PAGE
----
The third phase in the development of the Indian corporate sector began in 1991 with the liberalisation and the globalisation of the Indian economy. With competition replacing the old protected environment, the corporate scene in India is undergoing a sea change. Indian corporations are seriously engaged in re-evaluating their strategy. Under the former regimented system, diversification of the industrial base was dependent on the availability of industrial licenses. When that system withered, the corporations began applying their minds seriously to the concept of core competence. Businesses are being divested, new businesses acquired and efforts being made to scale up operations to international size. This process also raises important issues of corporate governance, including a much greater degree of professionalism of the management. Nonetheless, there are no immediate signs of a clear demarcation emerging between ownership and the management.


Parties involved in corporate governance include the regulatory body (e.g. the Chief Executive Officer, the board of directors, management and shareholders). Other stakeholders who take part include suppliers, employees, creditors, customers and the community at large.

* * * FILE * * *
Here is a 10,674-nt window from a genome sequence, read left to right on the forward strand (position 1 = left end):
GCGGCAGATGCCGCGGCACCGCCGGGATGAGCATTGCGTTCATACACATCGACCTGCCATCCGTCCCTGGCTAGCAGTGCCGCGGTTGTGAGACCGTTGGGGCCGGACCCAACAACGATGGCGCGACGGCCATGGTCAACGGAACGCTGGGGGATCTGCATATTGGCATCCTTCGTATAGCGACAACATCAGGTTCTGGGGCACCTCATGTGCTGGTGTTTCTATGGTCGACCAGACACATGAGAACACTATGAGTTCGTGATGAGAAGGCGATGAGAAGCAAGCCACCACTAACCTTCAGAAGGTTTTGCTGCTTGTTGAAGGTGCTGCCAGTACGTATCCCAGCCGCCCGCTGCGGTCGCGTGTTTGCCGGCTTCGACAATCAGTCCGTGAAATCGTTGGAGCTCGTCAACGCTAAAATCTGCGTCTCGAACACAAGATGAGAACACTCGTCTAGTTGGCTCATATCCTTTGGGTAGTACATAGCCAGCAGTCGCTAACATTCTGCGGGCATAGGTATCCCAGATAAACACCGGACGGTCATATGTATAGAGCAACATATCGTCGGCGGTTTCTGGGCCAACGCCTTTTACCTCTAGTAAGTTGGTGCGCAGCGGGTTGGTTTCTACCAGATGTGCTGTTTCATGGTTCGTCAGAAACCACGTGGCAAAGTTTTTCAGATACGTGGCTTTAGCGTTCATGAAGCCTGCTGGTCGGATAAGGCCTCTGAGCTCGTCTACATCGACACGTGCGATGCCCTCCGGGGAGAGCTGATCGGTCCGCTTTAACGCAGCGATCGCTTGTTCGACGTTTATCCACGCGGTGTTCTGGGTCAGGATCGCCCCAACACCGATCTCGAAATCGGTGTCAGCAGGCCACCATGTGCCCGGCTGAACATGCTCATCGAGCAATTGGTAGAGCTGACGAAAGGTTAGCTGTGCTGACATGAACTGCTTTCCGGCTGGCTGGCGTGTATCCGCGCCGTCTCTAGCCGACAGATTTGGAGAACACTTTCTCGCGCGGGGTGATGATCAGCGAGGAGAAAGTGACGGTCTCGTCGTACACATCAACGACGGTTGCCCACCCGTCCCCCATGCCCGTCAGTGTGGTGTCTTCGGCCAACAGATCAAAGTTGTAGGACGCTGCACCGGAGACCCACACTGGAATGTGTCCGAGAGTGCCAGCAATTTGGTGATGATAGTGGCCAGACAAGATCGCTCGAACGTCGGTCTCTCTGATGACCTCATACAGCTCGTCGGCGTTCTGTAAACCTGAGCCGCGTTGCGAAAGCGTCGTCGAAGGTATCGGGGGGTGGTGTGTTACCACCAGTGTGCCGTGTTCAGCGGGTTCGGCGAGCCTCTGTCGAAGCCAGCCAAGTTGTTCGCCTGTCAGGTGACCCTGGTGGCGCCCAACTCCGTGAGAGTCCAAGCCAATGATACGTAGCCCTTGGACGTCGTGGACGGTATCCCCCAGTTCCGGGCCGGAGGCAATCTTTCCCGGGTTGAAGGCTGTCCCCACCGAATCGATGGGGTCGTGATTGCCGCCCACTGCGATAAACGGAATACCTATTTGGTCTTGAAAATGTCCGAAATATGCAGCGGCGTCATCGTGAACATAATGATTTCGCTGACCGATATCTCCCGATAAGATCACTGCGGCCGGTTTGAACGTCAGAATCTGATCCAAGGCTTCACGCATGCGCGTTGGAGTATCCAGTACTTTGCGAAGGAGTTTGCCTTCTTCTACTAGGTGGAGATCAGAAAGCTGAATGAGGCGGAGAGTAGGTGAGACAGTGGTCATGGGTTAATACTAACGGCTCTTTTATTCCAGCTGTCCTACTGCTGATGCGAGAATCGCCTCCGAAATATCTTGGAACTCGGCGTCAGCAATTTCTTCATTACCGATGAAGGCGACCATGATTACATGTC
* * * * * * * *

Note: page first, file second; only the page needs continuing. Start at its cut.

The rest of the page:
A Board of Directors often plays a key role in corporate governance. It is their responsibility to endorse the organization's strategy, develop directional policy, appoint, supervise and remunerate senior executives and to ensure accountability of the organisation to its owners and authorities.

All parties to corporate governance have an interest, whether direct or indirect, in the effective performance of the organisation. Directors, workers and management receive salaries, benefits and reputation, while shareholders receive capital return. Customers receive goods and services; suppliers receive compensation for their goods or services. In return these individuals provide value in the form of natural, human, social and other forms of capital.


* Corporate governance has succeeded in attracting a good deal of public interest because of its apparent importance for the economic health of corporations and society in general.

* Corporate governance provides the structure through which the objectives of the company are set, and the means of attaining those objectives and monitoring performance are determined.

* Corporate governance provides proper incentives for the board and management to pursue objectives that are in the interests of the company and shareholders and should facilitate effective monitoring, thereby encouraging firms to use resources more efficiently